I wasn’t sure where we almost were, but I believed him. He turned his obedient animal into the high grass, and we all piled back onto the cart for the last leg of our journey. A half-hour later, we broke into a clearing. We’d arrived at Noel’s brother’s abandoned barn. A low-slung roof covered a two-sided shelter with an open portion down the middle. On either side, a raised wooden floor about two feet off the ground housed piles of loose hay. This would be our quaint hotel.

Star and Helen set to work building a fire while Noel took care of the carabao. Melanie and I gathered dry grass and unloaded the rice and canned goods we’d brought for supper. The rice and sardines tasted marvelous. We’d worked up our appetites crossing the desert. After supper, we sang some songs, shared a prayer time, and then pulled out our blankets and pillows to sleep. Each of us chose a spot on one of the wooden platforms and cleared it enough to create a make-shift bed. Soon I could hear the deep breathing of four people sleeping. The next day would be a long one.

Although my companions curled up inside their blankets, I was taller and had to choose between covering my feet or protecting my face. The mosquitoes were ravenous, and I was their only choice for fresh fare. Besides that, a scrawny bitch chose the spot just below me to nurse her puppies. Just as I started to drift off, a noisy pig squealed in the clearing and ran, snorting, through the barn.

Sometime after midnight, I gave up trying to sleep and decided to spend my time praying. It was Christmas Eve, after all, and I anticipated bringing a little joy to those we’d visit on the coming day. I thought about the people I loved here and would soon leave behind. I had no idea if I’d see them again. I sat up and wrapped the blanket around my knees. Looking up, I noticed a star shining between the grass roof of our shelter and a board holding the two sides together. The star, perfectly framed by the triangle, shone into the barn and painted a streak of light across the otherwise totally dark room.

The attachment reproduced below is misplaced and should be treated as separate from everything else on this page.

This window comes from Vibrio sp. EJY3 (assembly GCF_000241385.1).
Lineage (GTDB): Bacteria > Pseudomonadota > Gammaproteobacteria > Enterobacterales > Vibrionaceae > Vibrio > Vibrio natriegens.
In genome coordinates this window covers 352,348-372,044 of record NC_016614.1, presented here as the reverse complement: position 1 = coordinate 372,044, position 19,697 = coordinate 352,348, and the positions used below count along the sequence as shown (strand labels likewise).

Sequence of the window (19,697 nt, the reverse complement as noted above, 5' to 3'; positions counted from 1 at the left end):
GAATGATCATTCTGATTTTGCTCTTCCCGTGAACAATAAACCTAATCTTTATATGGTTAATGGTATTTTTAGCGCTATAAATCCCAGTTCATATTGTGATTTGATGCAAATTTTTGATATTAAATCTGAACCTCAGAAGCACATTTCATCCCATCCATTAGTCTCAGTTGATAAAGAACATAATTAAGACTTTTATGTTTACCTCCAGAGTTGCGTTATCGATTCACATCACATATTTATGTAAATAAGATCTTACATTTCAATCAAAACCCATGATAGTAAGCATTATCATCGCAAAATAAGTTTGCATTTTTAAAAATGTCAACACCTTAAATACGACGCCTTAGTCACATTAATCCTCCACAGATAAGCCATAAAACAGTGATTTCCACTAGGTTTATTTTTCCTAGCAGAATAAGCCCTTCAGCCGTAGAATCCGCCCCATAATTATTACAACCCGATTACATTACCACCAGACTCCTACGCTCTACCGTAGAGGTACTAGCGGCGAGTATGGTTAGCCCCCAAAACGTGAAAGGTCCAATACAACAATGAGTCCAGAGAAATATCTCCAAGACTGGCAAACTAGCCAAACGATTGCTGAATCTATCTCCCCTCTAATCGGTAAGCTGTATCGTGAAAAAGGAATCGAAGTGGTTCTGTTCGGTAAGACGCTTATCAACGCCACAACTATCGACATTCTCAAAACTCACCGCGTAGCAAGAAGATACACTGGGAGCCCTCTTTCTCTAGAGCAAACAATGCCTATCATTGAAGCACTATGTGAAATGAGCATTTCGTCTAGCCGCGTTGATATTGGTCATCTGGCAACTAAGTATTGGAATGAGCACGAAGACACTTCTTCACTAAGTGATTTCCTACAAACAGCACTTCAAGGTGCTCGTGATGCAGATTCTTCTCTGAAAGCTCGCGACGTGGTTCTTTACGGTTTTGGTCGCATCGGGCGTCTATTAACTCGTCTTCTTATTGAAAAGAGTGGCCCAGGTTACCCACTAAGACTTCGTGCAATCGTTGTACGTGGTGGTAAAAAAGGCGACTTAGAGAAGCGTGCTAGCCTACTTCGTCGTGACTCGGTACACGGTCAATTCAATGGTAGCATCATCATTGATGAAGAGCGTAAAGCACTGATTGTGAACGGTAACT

God whispered into my heart and I enjoyed our private moment. He reminded me Joseph and Mary had come to a simple barn, also surrounded by smelly animals and moldy hay. In a crowded town they were isolated, not by a volcanic desert, but by the uniqueness of their mission. They came bearing a Gift, for the spiritually empty people in the hills and the ones in the busy city. For those wee hours, time was irrelevant. I had enjoyed Christmas in the very presence of the Living God on the back side of the desert in a broken-down barn.

Noel woke before dawn and built the fire where we cooked more rice and ate more sardines from the can. We boarded our carriage just after sun-up to deliver the small gifts to our Ayta friends before they went to their fields. In several places, they gathered in groups to sing with us and listen as Star read from the Scriptures in their language. Children delighted in the small toys we’d enclosed and their parents were happy to get matches, salt, small cans of food and special treats. Seeing the joy on their faces, though, I realized the best gift was our presence. Someone cared enough to seek them out.

Although I never tried to explain my experience to anyone, I understand now what the best gift is all about. It is His Presence, coming into a smelly barn, seeking me out.

Jennifer Evans
April 10, 2008



2 Responses to “Way Back in Another Lifetime – Part 2”

  1. paul merrill Says:

    Beautiful story!!

    I can relate to the insomnia. That is part of my life, many times.